Review: American Magic by Zach Fehst

Review: American Magic by Zach FehstAmerican Magic: A Thriller by Zach Fehst
Format: eARC
Source: publisher via Edelweiss
Formats available: hardcover, ebook, audiobook
Genres: thriller
Pages: 320
Published by Atria/Emily Bestler Books/Alloy Entertainment on August 20, 2019
Purchasing Info: Author's WebsitePublisher's WebsiteAmazonBarnes & NobleKoboBook Depository
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In this fast-paced, international thriller, chaos erupts after a shadowy figure with ties to an elite and ancient society posts incantations on the dark web that allow people to perform real magic.

When an enigmatic message uploaded to the dark web turns out to contain an ancient secret giving regular people the power to do impossible things, like levitate cars or make themselves invisible, American government officials panic. They know the demo videos on YouTube and instructions for incantations could turn from fantastical amusement to dangerous weapon at the drop of the hat, and they scramble to keep the information out of the wrong hands.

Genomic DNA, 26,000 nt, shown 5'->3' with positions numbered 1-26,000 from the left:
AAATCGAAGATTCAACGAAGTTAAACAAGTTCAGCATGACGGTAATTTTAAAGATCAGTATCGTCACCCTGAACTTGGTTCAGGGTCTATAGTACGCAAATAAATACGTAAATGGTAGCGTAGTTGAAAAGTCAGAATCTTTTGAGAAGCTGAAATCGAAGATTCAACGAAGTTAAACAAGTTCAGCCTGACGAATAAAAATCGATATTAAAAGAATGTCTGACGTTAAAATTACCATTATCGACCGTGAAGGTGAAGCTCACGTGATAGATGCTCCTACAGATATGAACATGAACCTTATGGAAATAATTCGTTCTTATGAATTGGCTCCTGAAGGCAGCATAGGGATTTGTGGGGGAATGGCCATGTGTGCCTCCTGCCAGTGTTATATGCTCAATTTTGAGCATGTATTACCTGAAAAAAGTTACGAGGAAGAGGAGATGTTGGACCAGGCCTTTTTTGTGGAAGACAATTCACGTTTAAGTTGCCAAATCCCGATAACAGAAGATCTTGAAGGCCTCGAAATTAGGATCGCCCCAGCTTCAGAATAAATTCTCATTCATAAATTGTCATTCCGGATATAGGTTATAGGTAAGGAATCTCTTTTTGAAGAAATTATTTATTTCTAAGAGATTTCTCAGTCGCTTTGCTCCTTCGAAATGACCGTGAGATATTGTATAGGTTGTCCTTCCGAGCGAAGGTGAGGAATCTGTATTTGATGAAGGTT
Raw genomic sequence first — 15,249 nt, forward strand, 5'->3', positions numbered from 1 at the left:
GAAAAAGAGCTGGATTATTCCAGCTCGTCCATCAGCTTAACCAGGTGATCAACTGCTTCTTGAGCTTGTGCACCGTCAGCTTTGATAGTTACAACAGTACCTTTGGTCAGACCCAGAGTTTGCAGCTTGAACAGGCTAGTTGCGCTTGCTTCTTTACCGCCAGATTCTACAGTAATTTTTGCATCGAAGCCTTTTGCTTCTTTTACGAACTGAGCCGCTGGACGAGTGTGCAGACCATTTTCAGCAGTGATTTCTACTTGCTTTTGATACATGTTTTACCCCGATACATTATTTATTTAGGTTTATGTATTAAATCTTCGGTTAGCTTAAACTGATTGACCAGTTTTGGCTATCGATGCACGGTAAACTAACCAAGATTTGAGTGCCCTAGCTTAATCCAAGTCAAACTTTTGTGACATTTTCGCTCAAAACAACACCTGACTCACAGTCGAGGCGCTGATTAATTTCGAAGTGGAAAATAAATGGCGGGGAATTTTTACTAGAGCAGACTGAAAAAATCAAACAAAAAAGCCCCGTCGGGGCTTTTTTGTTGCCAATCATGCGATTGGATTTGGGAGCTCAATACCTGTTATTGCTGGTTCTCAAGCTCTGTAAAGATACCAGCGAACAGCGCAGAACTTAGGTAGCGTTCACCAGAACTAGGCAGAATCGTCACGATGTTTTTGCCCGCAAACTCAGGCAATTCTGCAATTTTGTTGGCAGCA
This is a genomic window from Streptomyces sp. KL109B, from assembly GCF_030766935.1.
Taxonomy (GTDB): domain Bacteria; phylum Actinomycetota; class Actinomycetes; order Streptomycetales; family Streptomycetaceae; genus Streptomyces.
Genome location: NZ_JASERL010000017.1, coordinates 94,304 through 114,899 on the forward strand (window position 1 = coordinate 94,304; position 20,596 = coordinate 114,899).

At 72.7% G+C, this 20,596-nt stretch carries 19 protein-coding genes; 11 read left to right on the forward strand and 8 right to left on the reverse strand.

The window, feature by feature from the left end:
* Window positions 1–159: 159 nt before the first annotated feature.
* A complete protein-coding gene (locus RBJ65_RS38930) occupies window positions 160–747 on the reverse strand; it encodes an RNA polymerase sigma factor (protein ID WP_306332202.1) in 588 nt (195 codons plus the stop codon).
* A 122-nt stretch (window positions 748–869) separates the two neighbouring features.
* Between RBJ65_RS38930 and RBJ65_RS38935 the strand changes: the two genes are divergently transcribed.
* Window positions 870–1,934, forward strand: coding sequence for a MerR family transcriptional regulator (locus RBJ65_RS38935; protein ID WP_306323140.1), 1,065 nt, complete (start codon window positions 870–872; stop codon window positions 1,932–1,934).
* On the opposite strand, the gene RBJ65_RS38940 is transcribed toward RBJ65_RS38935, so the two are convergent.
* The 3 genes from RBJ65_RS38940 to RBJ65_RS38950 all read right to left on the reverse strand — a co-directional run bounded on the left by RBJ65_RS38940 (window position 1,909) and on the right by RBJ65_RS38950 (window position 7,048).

They tap Ben Zolstra, an ex-CIA field operative whose history with the Agency is conflicted at best, to lead the team that’s racing to contain the dangerous knowledge—and track down the mysterious figure behind the leak who threatens that even more dangerous spells will be released one by one until the world as we know it no longer exists.

This sweeping, globe-spanning thriller explores the dark consequences of a question mankind has been asking for centuries: What if magic were real?

My Review:

American Magic is a spy-thriller for everyone who ever wondered what would happen if someone deliberately broke the Statute of Secrecy in Harry Potter – in other words, how would the world react if magic suddenly turned out to be real – and the entire world wanted to weaponize it.

Of course they would.

It’s like a crossover story where Jack Reacher or Jack Ryan don’t so much meet Harry himself as run into some disaffected muggleborn who ran away from magic with their memory intact and decided to stick it to everyone who ever looked down upon them for not being pureblood. Or powerful. Or, really, sane.